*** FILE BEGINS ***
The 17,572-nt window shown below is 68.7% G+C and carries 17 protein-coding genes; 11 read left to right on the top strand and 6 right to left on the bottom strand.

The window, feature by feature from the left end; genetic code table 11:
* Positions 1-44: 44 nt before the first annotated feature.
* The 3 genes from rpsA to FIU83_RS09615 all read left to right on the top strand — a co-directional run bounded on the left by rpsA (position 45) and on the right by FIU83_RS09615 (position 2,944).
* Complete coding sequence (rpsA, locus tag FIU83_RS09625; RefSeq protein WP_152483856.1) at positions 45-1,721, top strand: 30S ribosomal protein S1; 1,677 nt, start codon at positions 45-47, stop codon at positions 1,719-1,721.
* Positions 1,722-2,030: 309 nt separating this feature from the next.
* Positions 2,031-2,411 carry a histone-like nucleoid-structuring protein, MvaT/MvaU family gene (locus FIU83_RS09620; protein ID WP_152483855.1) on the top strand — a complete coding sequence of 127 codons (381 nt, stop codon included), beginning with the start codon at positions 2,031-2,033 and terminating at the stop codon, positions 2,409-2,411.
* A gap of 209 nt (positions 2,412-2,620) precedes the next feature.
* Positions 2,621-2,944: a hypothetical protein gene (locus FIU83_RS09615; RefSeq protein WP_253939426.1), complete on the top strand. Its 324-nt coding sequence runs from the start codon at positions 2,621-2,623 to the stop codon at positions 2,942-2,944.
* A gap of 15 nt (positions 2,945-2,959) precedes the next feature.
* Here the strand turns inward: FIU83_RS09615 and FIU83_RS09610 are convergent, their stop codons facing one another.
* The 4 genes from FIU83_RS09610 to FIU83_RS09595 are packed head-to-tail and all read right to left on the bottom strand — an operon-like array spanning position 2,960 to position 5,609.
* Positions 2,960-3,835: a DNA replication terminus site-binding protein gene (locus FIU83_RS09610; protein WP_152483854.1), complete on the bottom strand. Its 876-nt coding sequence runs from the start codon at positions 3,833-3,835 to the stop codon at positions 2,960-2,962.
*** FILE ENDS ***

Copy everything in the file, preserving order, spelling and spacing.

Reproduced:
The 17,572-nt window shown below is 68.7% G+C and carries 17 protein-coding genes; 11 read left to right on the top strand and 6 right to left on the bottom strand.

The window, feature by feature from the left end; genetic code table 11:
* Positions 1-44: 44 nt before the first annotated feature.
* The 3 genes from rpsA to FIU83_RS09615 all read left to right on the top strand — a co-directional run bounded on the left by rpsA (position 45) and on the right by FIU83_RS09615 (position 2,944).
* Complete coding sequence (rpsA, locus tag FIU83_RS09625; RefSeq protein WP_152483856.1) at positions 45-1,721, top strand: 30S ribosomal protein S1; 1,677 nt, start codon at positions 45-47, stop codon at positions 1,719-1,721.
* Positions 1,722-2,030: 309 nt separating this feature from the next.
* Positions 2,031-2,411 carry a histone-like nucleoid-structuring protein, MvaT/MvaU family gene (locus FIU83_RS09620; protein ID WP_152483855.1) on the top strand — a complete coding sequence of 127 codons (381 nt, stop codon included), beginning with the start codon at positions 2,031-2,033 and terminating at the stop codon, positions 2,409-2,411.
* A gap of 209 nt (positions 2,412-2,620) precedes the next feature.
* Positions 2,621-2,944: a hypothetical protein gene (locus FIU83_RS09615; RefSeq protein WP_253939426.1), complete on the top strand. Its 324-nt coding sequence runs from the start codon at positions 2,621-2,623 to the stop codon at positions 2,942-2,944.
* A gap of 15 nt (positions 2,945-2,959) precedes the next feature.
* Here the strand turns inward: FIU83_RS09615 and FIU83_RS09610 are convergent, their stop codons facing one another.
* The 4 genes from FIU83_RS09610 to FIU83_RS09595 are packed head-to-tail and all read right to left on the bottom strand — an operon-like array spanning position 2,960 to position 5,609.
* Positions 2,960-3,835: a DNA replication terminus site-binding protein gene (locus FIU83_RS09610; protein WP_152483854.1), complete on the bottom strand. Its 876-nt coding sequence runs from the start codon at positions 3,833-3,835 to the stop codon at positions 2,960-2,962.